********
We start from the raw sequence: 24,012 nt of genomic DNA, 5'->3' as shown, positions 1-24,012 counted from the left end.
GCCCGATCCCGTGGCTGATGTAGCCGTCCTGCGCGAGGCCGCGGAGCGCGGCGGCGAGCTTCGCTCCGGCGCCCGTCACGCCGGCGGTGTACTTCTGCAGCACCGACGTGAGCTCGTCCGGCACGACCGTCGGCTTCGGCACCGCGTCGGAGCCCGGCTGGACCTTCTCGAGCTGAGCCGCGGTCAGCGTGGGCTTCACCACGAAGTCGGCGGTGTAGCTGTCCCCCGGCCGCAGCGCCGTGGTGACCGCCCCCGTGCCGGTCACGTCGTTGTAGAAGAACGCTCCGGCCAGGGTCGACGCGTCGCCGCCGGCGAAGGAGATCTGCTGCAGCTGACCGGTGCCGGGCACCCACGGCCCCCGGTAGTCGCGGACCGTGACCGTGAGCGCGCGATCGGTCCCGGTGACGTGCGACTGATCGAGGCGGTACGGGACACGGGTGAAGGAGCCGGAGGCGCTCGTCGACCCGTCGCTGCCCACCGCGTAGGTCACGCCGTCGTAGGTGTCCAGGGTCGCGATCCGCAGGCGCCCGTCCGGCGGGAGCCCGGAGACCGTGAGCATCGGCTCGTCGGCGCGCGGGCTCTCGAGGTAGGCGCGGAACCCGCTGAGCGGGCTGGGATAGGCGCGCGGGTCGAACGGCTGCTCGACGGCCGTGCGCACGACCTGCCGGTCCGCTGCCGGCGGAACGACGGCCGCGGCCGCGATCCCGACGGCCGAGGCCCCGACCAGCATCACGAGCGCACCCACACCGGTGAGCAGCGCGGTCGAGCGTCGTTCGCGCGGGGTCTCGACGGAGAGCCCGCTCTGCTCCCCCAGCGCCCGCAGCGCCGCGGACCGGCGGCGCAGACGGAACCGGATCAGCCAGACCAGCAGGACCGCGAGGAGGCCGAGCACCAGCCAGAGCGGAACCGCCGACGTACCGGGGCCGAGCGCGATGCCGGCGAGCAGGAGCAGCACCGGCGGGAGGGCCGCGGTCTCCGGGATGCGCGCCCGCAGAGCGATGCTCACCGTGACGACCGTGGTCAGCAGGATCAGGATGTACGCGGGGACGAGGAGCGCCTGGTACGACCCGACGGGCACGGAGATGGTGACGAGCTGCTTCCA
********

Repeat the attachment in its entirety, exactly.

We start from the raw sequence: 24,012 nt of genomic DNA, 5'->3' as shown, positions 1-24,012 counted from the left end.
GCCCGATCCCGTGGCTGATGTAGCCGTCCTGCGCGAGGCCGCGGAGCGCGGCGGCGAGCTTCGCTCCGGCGCCCGTCACGCCGGCGGTGTACTTCTGCAGCACCGACGTGAGCTCGTCCGGCACGACCGTCGGCTTCGGCACCGCGTCGGAGCCCGGCTGGACCTTCTCGAGCTGAGCCGCGGTCAGCGTGGGCTTCACCACGAAGTCGGCGGTGTAGCTGTCCCCCGGCCGCAGCGCCGTGGTGACCGCCCCCGTGCCGGTCACGTCGTTGTAGAAGAACGCTCCGGCCAGGGTCGACGCGTCGCCGCCGGCGAAGGAGATCTGCTGCAGCTGACCGGTGCCGGGCACCCACGGCCCCCGGTAGTCGCGGACCGTGACCGTGAGCGCGCGATCGGTCCCGGTGACGTGCGACTGATCGAGGCGGTACGGGACACGGGTGAAGGAGCCGGAGGCGCTCGTCGACCCGTCGCTGCCCACCGCGTAGGTCACGCCGTCGTAGGTGTCCAGGGTCGCGATCCGCAGGCGCCCGTCCGGCGGGAGCCCGGAGACCGTGAGCATCGGCTCGTCGGCGCGCGGGCTCTCGAGGTAGGCGCGGAACCCGCTGAGCGGGCTGGGATAGGCGCGCGGGTCGAACGGCTGCTCGACGGCCGTGCGCACGACCTGCCGGTCCGCTGCCGGCGGAACGACGGCCGCGGCCGCGATCCCGACGGCCGAGGCCCCGACCAGCATCACGAGCGCACCCACACCGGTGAGCAGCGCGGTCGAGCGTCGTTCGCGCGGGGTCTCGACGGAGAGCCCGCTCTGCTCCCCCAGCGCCCGCAGCGCCGCGGACCGGCGGCGCAGACGGAACCGGATCAGCCAGACCAGCAGGACCGCGAGGAGGCCGAGCACCAGCCAGAGCGGAACCGCCGACGTACCGGGGCCGAGCGCGATGCCGGCGAGCAGGAGCAGCACCGGCGGGAGGGCCGCGGTCTCCGGGATGCGCGCCCGCAGAGCGATGCTCACCGTGACGACCGTGGTCAGCAGGATCAGGATGTACGCGGGGACGAGGAGCGCCTGGTACGACCCGACGGGCACGGAGATGGTGACGAGCTGCTTCCA